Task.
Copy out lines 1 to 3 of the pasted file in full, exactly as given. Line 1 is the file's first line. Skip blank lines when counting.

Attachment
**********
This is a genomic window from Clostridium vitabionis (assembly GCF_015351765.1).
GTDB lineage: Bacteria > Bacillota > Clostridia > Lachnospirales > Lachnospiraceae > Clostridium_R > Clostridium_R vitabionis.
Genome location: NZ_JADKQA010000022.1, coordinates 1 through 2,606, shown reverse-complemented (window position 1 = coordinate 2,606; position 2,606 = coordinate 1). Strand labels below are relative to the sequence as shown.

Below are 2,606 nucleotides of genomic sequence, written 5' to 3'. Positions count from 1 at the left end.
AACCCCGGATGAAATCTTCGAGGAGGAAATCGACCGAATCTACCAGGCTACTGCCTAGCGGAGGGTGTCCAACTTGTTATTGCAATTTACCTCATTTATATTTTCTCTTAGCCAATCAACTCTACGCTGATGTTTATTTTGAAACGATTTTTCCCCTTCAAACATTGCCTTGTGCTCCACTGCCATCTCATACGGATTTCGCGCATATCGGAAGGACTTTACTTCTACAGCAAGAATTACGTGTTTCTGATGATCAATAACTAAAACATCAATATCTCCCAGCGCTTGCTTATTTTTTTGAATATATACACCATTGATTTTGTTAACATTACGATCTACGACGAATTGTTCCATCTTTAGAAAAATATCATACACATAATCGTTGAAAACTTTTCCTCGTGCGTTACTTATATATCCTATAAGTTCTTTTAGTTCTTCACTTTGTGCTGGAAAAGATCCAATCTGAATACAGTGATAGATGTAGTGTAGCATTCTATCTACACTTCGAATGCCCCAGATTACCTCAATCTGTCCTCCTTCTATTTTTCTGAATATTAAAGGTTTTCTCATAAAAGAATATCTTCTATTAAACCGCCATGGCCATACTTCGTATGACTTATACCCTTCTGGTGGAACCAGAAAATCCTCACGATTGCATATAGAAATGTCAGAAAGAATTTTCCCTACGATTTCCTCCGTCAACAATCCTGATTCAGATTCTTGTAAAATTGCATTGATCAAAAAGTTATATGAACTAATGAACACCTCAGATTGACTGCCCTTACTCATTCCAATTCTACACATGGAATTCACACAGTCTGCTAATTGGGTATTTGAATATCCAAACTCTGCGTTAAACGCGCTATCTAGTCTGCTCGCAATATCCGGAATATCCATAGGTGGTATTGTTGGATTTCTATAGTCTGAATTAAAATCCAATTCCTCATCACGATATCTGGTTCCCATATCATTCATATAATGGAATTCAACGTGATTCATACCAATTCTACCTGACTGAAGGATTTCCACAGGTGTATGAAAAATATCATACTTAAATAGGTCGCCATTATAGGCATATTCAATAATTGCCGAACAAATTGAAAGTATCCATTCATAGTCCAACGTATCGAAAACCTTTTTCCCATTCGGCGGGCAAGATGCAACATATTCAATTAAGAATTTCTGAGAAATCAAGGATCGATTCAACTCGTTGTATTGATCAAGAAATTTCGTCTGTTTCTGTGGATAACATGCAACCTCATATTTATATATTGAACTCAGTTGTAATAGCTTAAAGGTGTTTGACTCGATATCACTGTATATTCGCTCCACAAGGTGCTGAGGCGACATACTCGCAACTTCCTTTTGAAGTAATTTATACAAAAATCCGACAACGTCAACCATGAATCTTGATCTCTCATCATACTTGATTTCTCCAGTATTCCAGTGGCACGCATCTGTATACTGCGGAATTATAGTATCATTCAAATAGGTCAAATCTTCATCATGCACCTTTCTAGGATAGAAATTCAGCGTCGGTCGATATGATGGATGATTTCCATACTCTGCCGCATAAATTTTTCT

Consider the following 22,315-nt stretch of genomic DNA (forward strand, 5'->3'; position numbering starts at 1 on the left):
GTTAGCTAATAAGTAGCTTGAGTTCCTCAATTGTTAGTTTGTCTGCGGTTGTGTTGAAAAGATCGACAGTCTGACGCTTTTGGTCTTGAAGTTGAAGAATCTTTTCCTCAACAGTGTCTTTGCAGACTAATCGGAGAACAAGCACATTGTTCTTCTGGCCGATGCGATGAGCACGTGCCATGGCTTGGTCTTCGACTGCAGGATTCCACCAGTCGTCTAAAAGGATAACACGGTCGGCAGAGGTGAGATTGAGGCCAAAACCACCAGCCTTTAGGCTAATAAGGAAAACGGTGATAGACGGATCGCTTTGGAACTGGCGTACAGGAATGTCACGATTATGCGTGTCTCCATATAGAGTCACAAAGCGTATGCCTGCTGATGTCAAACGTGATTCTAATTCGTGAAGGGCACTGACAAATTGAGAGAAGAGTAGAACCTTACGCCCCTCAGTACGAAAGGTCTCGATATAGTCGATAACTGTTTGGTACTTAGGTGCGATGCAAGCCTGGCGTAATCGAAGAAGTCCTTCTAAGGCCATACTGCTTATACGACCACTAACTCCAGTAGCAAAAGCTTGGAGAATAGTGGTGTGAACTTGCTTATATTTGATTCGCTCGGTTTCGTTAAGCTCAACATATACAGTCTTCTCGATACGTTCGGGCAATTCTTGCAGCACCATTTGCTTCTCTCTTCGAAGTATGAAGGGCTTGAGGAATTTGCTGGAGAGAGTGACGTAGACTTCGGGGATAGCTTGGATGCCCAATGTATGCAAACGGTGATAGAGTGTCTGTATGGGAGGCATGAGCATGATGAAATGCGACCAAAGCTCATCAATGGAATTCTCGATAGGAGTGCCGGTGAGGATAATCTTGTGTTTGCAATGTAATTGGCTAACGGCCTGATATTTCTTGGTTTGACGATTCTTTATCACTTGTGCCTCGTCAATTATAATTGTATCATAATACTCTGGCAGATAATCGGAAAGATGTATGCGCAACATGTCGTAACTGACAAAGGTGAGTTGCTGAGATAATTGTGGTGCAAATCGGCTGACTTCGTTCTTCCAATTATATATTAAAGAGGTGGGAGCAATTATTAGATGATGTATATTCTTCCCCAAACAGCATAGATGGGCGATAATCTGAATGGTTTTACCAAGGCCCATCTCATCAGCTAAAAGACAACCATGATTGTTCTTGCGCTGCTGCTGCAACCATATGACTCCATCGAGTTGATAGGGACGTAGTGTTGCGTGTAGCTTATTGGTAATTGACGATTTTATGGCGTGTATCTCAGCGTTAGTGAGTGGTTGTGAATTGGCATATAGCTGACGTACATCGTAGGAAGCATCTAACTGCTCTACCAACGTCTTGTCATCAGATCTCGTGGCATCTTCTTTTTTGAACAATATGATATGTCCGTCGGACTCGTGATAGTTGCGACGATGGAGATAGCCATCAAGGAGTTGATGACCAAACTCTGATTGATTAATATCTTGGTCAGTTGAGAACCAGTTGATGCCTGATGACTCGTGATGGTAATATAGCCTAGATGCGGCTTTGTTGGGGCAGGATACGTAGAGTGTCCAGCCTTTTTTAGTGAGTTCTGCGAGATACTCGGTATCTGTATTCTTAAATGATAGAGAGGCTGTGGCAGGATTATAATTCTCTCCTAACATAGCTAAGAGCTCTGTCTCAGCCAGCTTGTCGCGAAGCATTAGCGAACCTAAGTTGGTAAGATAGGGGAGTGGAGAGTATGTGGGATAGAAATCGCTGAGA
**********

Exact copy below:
This is a genomic window from Clostridium vitabionis (assembly GCF_015351765.1).
GTDB lineage: Bacteria > Bacillota > Clostridia > Lachnospirales > Lachnospiraceae > Clostridium_R > Clostridium_R vitabionis.
Genome location: NZ_JADKQA010000022.1, coordinates 1 through 2,606, shown reverse-complemented (window position 1 = coordinate 2,606; position 2,606 = coordinate 1). Strand labels below are relative to the sequence as shown.